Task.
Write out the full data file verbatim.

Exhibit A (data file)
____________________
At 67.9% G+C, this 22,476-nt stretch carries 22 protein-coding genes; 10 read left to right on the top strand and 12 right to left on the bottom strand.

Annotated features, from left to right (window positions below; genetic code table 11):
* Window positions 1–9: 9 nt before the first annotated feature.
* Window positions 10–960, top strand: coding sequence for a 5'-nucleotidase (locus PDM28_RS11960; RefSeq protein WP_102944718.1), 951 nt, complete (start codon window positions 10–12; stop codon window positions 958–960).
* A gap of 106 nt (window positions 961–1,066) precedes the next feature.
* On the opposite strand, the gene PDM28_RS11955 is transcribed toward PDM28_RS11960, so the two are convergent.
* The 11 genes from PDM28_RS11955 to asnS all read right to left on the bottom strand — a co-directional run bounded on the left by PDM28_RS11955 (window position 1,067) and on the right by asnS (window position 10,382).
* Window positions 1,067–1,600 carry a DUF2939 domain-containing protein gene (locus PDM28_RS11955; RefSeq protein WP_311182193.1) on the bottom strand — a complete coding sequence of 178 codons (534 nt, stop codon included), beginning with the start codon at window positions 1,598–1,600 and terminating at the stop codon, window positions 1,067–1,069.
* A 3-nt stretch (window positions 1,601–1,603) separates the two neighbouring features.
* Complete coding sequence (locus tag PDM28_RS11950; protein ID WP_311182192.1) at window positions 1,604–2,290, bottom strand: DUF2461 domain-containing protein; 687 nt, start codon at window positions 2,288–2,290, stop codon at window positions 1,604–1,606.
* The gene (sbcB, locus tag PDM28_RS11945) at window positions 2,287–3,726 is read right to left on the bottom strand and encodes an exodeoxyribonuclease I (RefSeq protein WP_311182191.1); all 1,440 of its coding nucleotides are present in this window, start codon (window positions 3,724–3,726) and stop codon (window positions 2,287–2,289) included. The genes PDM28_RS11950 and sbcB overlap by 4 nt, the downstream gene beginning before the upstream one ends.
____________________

At 67.9% G+C, this 22,476-nt stretch carries 22 protein-coding genes; 10 read left to right on the top strand and 12 right to left on the bottom strand.

Annotated features, from left to right (window positions below; genetic code table 11):
* Window positions 1–9: 9 nt before the first annotated feature.
* Window positions 10–960, top strand: coding sequence for a 5'-nucleotidase (locus PDM28_RS11960; RefSeq protein WP_102944718.1), 951 nt, complete (start codon window positions 10–12; stop codon window positions 958–960).
* A gap of 106 nt (window positions 961–1,066) precedes the next feature.
* On the opposite strand, the gene PDM28_RS11955 is transcribed toward PDM28_RS11960, so the two are convergent.
* The 11 genes from PDM28_RS11955 to asnS all read right to left on the bottom strand — a co-directional run bounded on the left by PDM28_RS11955 (window position 1,067) and on the right by asnS (window position 10,382).
* Window positions 1,067–1,600 carry a DUF2939 domain-containing protein gene (locus PDM28_RS11955; RefSeq protein WP_311182193.1) on the bottom strand — a complete coding sequence of 178 codons (534 nt, stop codon included), beginning with the start codon at window positions 1,598–1,600 and terminating at the stop codon, window positions 1,067–1,069.
* A 3-nt stretch (window positions 1,601–1,603) separates the two neighbouring features.
* Complete coding sequence (locus tag PDM28_RS11950; protein ID WP_311182192.1) at window positions 1,604–2,290, bottom strand: DUF2461 domain-containing protein; 687 nt, start codon at window positions 2,288–2,290, stop codon at window positions 1,604–1,606.
* The gene (sbcB, locus tag PDM28_RS11945) at window positions 2,287–3,726 is read right to left on the bottom strand and encodes an exodeoxyribonuclease I (RefSeq protein WP_311182191.1); all 1,440 of its coding nucleotides are present in this window, start codon (window positions 3,724–3,726) and stop codon (window positions 2,287–2,289) included. The genes PDM28_RS11950 and sbcB overlap by 4 nt, the downstream gene beginning before the upstream one ends.